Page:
Genital warts (or condyloma, condylomata, acuminata, or venereal warts) is a highly contagious sexually transmitted infection which is caused by some sub-types of the human papilloma viruses (HPV). It is often seen that genital warts are spread through direct skin-to-skin contact during oral, genital, or anal sex with an infected partner. Among the most easily recognized sign of genital HPV infection are genital warts. From among the multiple strains of genital HPV, strains 6, 11, 30, 42, 43, 44, 45, 51, 52, and 54 can cause genital warts and types 6 and 11 are the most common.
Most people who acquire those strains never develop warts or any other symptoms. HPV is also responsible for over 90 per cent of all cases of cervical cancer. (However, the HPV strains responsible for cervical cancer differ from strains that cause genital warts.)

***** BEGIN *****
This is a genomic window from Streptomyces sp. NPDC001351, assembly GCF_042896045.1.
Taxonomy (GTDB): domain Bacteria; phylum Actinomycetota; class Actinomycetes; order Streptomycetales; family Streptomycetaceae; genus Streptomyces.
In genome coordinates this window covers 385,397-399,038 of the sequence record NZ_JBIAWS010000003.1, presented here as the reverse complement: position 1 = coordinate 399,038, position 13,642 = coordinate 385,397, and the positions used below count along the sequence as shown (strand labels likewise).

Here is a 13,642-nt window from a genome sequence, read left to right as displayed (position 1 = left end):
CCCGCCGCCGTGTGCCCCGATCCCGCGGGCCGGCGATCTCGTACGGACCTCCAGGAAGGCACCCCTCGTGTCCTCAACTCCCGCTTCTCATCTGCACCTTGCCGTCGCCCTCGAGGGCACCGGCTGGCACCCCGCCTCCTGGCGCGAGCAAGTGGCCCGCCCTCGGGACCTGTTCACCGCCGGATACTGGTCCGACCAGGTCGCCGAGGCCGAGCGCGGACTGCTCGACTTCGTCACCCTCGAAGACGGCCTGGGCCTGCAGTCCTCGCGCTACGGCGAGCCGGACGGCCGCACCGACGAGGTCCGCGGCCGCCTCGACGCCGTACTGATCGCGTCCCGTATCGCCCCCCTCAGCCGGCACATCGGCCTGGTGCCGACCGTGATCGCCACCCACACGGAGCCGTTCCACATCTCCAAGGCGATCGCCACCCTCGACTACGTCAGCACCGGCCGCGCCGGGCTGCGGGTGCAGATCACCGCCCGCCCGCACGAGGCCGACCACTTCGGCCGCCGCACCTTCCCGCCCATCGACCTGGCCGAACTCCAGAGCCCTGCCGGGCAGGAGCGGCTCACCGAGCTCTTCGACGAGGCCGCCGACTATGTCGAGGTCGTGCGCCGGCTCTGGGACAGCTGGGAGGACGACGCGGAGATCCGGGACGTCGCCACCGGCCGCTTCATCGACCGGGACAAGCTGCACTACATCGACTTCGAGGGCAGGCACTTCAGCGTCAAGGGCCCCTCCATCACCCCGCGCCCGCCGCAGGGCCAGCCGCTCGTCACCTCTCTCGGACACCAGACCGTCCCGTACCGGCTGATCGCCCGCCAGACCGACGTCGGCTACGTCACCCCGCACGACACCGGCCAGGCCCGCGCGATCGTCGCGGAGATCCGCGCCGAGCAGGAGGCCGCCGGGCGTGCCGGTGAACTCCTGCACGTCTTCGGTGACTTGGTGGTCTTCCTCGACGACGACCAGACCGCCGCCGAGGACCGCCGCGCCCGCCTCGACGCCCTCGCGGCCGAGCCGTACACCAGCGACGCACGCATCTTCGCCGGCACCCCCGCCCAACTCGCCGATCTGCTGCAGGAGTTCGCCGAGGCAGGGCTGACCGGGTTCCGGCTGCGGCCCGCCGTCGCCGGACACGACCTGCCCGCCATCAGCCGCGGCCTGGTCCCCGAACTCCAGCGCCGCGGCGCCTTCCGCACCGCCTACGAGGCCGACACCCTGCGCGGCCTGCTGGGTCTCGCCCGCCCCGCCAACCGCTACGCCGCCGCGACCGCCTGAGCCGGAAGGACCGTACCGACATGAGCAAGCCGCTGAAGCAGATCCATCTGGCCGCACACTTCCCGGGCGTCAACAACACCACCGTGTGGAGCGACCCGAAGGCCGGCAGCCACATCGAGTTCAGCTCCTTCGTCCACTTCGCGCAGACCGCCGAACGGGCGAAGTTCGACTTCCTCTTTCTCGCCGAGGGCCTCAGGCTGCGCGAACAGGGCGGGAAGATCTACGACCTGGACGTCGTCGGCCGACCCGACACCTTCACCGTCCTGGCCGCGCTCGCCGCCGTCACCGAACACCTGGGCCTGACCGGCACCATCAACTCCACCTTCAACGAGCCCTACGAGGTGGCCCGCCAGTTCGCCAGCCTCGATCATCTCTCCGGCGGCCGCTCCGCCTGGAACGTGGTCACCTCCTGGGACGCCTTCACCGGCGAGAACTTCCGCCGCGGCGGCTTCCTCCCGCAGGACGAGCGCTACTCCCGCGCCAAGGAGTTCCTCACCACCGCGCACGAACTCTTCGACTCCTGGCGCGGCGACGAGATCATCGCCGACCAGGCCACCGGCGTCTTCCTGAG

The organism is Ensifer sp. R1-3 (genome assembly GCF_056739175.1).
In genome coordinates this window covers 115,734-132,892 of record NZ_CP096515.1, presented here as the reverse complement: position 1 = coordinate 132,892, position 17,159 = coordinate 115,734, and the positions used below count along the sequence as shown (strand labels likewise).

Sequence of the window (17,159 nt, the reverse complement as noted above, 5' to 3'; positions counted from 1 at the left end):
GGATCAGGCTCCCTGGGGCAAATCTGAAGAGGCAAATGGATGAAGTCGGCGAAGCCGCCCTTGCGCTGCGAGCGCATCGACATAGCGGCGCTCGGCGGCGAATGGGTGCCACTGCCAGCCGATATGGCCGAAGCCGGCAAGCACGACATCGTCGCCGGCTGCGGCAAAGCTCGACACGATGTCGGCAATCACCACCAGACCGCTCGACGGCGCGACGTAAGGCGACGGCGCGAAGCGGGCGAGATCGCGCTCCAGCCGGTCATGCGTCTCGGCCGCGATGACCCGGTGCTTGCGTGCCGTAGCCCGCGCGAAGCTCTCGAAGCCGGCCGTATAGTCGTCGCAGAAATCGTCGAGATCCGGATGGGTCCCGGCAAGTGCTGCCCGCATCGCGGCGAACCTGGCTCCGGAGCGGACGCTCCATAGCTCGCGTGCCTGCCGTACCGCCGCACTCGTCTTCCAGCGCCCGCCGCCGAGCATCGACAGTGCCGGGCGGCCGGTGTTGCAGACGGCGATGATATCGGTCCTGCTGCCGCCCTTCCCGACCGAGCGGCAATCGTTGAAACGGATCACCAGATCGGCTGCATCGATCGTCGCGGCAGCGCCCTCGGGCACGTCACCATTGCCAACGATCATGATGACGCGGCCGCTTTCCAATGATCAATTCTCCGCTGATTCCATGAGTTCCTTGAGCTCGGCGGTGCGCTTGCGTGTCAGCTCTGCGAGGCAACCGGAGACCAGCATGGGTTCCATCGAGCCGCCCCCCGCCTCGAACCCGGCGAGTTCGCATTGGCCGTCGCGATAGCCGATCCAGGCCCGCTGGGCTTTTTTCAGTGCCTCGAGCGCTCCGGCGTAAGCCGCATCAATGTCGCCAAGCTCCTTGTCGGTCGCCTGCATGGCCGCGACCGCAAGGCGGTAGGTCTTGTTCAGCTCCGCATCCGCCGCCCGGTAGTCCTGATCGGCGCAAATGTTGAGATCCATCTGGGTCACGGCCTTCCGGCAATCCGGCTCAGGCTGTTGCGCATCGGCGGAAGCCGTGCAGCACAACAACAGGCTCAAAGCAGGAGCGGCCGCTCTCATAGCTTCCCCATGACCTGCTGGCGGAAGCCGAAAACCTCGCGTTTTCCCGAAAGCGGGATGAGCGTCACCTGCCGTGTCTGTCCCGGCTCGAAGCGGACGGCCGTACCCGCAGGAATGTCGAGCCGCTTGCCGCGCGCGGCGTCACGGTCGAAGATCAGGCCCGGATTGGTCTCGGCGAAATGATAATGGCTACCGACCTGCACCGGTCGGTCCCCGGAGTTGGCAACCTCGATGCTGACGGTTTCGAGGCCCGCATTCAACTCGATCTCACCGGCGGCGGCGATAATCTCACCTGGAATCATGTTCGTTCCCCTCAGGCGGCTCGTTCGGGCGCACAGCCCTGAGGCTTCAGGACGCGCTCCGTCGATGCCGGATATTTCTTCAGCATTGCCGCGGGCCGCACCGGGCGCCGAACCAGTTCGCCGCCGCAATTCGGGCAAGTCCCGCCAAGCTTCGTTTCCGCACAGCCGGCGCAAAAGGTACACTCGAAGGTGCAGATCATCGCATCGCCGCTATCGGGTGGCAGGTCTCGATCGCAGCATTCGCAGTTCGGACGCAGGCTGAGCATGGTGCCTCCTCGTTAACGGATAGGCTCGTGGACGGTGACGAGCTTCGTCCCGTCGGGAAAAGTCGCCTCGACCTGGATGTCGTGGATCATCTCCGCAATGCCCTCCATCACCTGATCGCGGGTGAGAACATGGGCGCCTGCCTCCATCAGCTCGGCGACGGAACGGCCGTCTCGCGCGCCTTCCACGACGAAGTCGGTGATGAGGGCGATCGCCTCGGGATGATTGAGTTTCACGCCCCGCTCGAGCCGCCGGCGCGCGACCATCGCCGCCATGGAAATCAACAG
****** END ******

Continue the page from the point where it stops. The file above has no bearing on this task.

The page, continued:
The two most common high-risks of HPV, types are 16 and 18. Together, these two HPV types cause about 70 per cent of all cervical cancer. HPV types 6 and 11 together cause about 90 per cent of all cases of genital warts.
The development of cervical cancer has not been studied in detail or for a long time yet, so it is commonly believed that the prevention of the cervical precancerous lesions (or dysplasias) is likely to result thereby.
According to a 2006 study, vaccines may offer limited protection against a few HPV types closely related to HPV 16 and 18, but it is clear that other high-risk HPV types can circumvent the vaccines.